What do I need to know about "samplers"?

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One aspect of home recording I've not really educated myself about is "samplers". There are numerous posts here that indicate it's an essential component of a DAW setup, but I'm unclear on whether this primarily refers to sample playback instruments (e.g., Kontact, Decent Sampler) or something more oriented to capturing and manipulating samples. I play guitar and keys, am comfortable with basic recording & mixing, know how to work with VST/VSTi plugins. I mostly work in instrumental classic rock / progressive rock styles. My attempts to search for "sampler 101" sorts of posts / articles /videos have mostly led me to posts about "how to sample from another track", which isn't something I see myself doing.

Bottom line: am I missing out on a tool that would prove really valuable to me? Thanks.
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https://en.wikipedia.org/wiki/Sampler_( ... nstrument)
Don't confuse Samplers with Romplers.
Samplers are used in cases when you have a sample and you want to manipulate it, then playback.
* For instrument: You have recorded a sample of a dog barking, and you want to turn it into an instrument. In a sampler you can crop the relevant section, apply an envelope, a filter, and turn it into a chromatically playable instrument. Basically it is like a synth, but instead of an oscillator it is your sample.
* For drums: there are plugins that designed to play drum kits and are based on a bunch of editable samples, it is kind of a sampler if you can edit each drum sample.
* For beats: You are into beats, and you want to capture a section of an old vinyl and turn it to a beat. Akai samplers are known for this type of workflow. You will be able to slice and dice this section and create an arrangement of slices, which turn to be a new piece of music.

Romplers are similar to sampler instruments, but do not allow a direct editing of the samples, they are meant for a direct use by a musician.

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What DAW do you use? (if it has a built-in sampler, then you're not "missing out")

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Sampling is playing back something which was recorded. Samples can be manipulated in many Many MANY ways.
DaveL60 wrote: Fri Apr 19, 2024 5:01 am One aspect of home recording I've not really educated myself about is "samplers".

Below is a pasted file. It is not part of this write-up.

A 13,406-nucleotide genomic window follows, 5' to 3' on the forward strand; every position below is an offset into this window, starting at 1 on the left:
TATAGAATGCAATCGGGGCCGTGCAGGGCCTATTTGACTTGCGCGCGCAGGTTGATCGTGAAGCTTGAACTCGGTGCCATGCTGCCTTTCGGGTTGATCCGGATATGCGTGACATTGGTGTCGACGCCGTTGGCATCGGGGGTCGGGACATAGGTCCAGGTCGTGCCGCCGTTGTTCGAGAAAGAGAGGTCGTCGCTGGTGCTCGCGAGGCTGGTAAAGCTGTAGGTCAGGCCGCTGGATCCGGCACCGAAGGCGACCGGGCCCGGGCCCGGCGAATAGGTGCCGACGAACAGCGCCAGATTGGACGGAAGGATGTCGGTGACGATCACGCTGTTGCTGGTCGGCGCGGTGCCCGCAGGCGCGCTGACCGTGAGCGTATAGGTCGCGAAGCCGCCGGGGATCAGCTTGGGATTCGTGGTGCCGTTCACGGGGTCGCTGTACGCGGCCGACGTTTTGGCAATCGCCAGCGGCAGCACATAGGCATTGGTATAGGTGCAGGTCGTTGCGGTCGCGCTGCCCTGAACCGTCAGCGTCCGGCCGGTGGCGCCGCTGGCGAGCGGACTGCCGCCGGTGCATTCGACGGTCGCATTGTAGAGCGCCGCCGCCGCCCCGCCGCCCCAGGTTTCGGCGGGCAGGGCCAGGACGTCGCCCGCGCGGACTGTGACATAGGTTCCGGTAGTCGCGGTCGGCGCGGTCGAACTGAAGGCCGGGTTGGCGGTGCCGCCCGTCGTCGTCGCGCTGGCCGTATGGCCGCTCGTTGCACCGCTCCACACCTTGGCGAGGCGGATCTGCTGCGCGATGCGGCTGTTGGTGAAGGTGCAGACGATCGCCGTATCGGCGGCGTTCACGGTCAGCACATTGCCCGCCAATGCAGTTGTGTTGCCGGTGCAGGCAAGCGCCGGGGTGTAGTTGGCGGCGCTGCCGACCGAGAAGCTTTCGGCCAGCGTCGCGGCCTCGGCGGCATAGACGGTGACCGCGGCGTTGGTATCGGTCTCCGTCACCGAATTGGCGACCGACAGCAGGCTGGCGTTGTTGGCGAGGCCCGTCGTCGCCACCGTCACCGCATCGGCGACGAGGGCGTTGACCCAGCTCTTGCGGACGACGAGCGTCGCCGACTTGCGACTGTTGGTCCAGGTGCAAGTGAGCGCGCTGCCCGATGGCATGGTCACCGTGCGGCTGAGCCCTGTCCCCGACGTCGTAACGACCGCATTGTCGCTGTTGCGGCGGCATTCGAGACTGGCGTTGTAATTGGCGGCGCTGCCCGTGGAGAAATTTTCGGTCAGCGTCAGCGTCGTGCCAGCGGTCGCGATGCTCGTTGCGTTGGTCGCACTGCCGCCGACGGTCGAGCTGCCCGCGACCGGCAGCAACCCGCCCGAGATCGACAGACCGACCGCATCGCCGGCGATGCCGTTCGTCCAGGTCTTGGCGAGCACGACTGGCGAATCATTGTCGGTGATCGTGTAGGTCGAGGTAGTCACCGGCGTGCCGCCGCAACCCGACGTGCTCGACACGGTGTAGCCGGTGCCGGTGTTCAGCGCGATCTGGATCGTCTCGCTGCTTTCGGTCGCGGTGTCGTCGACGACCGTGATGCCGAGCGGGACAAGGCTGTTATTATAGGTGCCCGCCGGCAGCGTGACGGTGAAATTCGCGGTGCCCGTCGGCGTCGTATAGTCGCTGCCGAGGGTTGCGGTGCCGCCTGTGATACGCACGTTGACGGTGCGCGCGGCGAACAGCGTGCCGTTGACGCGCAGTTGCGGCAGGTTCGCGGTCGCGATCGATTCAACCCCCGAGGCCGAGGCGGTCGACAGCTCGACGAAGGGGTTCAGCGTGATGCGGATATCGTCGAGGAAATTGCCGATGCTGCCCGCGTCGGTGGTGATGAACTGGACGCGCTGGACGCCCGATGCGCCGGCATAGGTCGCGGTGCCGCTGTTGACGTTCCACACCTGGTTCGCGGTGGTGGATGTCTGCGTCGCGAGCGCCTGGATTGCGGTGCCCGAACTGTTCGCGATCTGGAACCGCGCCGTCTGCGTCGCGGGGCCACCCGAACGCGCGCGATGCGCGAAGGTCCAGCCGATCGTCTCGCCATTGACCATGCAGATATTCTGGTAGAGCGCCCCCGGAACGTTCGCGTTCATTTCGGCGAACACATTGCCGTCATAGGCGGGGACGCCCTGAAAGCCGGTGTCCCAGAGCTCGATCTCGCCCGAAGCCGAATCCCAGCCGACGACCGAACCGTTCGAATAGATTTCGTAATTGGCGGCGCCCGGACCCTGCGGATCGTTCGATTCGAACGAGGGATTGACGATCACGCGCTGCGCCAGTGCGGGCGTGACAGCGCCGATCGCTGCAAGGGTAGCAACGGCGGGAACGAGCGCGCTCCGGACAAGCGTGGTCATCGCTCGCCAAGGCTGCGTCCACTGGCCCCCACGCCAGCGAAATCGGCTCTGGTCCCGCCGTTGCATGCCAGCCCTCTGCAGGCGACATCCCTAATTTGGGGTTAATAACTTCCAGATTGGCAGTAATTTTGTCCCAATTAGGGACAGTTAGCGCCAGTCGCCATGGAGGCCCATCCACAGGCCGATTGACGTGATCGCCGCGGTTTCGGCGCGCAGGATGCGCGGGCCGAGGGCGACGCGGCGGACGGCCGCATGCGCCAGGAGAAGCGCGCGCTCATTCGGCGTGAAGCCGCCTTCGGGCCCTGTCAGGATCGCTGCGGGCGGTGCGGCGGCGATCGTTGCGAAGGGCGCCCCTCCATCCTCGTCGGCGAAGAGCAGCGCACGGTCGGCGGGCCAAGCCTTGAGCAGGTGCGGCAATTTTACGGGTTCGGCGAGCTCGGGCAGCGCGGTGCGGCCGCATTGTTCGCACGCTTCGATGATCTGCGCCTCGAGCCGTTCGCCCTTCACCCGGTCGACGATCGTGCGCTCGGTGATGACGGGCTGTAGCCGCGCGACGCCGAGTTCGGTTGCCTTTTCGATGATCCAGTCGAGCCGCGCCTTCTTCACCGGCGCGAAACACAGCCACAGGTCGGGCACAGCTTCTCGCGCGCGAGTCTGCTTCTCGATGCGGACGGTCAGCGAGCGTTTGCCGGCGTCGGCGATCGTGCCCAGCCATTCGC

[...]
My attempts to search for "sampler 101" sorts of posts / articles /videos have mostly led me to posts about "how to sample from another track", which isn't something I see myself doing.
Try that, and you have educated yourself ;-)
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You only know if it's valuable to you by trying it out. Bottom line is that they're not essential for anything - you can make your music quite happily without a sampler. For others they're essential because sampling is just what they do.

I was around when samplers first came out, and they were incredibly useful those days, mostly because gear was very expensive. So it was a way of getting different drums without having to buy drum machines, you could sample vocals without hiring a singer, you could make chords out of mono synths by sampling different notes, you could record audio when DAWs didn't exist and sequencers were midi only or you were limited by heinously expensive reel to reel that only gave you 8 tracks and had to be physically tape-spliced. Nowadays it's both cheaper and easier to do so many of those things, technology has moved on. Samplers can be useful but tbh I can't remember the last time I used one. I can manipulate audio in my DAW, my DAW drums have every variety of drum and pattern I could want, VST plugins have unlimited polyphony, and even the hw I want to toy with is a fraction of the price. And if I want a proper sampler my DAW now has one.

If you've got the time and inclination, it might be worthwhile trying sampling. But tbh you're not missing anything. If you can make your music happily without one so far...carry on. But it might also open up new possibilities for you. :shrug:

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DaveL60 wrote: Fri Apr 19, 2024 5:01 am Bottom line: am I missing out on a tool that would prove really valuable to me? Thanks.
there are few different ways to answer that question. A musical sample is one of the most common building blocks of modern production. Without samples the entire movement of bedroom production would be near impossible. It is not an exception that people make their tracks or entire albums using only samples. I fact, most of the musicians use now sampling one way or another: as simple drum breaks, entire sample libraries or big VST orchestras. However, I think it's absolutely fine if you don't feel the need for using samples or wan't to make samples yourself.

I personally like samples because sample manipulation can transform or "flip" an ordinary sound (simple guitar riff for example) to something unexpected. Not sure if it makes my music somehow better but it makes the process more interesting and enjoyable for me.

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